Just days after arrest warrants were issued for 45 Daily News journalists, Ngunjiri Pascal Nderitu, web editor of the Daily News, told dotJournalism that the internet would allow them to continue to reach their readership in Zimbabwe.
"Initially the editors felt scared that the government would take action if we published on the web," he said.
"But we have now made the decision to recreate the newspaper online. And as we will be publishing from Johannesburg, we will be outside the jurisdiction of Zimbabwe's media law.
"This will be a very positive move for us."
Introduced in 2002, the Zimbabwean government's strict Access to Information and Protection of Privacy Act (AIPPA) requires all media firms to register with the state-run Media Commission. The Daily News objects to the terms of registration which it claims restrict the freedom of the press.
Production was forced to stop on 12 September when armed police raided the newspaper's office in Harare. Staff were ordered from the premises and computer equipment was confiscated.
Last week, Daily News executives eventually registered with the media commission but the application was declined, effectively outlawing the newspaper.
The Daily News is often critical of President Robert Mugabe and the closure has been seen as attempt to stifle government opposition.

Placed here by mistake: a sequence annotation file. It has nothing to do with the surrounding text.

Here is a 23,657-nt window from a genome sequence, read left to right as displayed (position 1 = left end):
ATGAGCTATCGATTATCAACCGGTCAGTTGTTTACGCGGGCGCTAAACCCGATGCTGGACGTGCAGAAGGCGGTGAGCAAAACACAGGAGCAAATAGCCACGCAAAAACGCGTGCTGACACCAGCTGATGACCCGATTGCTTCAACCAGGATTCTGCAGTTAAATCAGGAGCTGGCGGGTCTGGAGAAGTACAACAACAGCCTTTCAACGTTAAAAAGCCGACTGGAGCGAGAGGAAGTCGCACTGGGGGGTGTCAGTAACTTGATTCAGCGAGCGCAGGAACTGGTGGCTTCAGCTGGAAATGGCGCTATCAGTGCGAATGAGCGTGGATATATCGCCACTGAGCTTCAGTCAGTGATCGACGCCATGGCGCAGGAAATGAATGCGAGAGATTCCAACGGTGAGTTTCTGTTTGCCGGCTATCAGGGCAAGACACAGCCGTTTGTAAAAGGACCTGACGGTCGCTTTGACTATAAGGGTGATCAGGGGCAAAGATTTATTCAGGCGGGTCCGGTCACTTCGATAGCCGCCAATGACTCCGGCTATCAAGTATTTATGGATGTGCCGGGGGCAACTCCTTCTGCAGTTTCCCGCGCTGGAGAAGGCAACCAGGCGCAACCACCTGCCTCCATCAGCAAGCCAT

However, Mr Nderitu said the publishers were confident that the government would not be able to restrict access to the Daily News web site within Zimbabwe, and that they are also considering changing the site’s domain - currently co.zw - to remove any association with the country.
Many Daily News staff moved to Johannesburg in May this year to avoid government action, and the site has been hosted in South Africa by Ecoweb International since June 2003.
Shumba, the site's discussion forum, has remained active throughout the difficulties, logging furious debates between readers.
"The Daily News is a criminal," posted one reader. "They must respect the rule of law. The law requires that you register and you must do exactly that."
But many of those on the forum, including readers outside Zimbabwe, responded in support of the newspaper.
"To obey the law is to be responsible in a democratic society. But in a society where you can get in trouble with the law for the way you think, things are different," said one Canadian reader.
"The move to shut down the Daily News only serves to prove the government's moral and intellectual bankruptcy."
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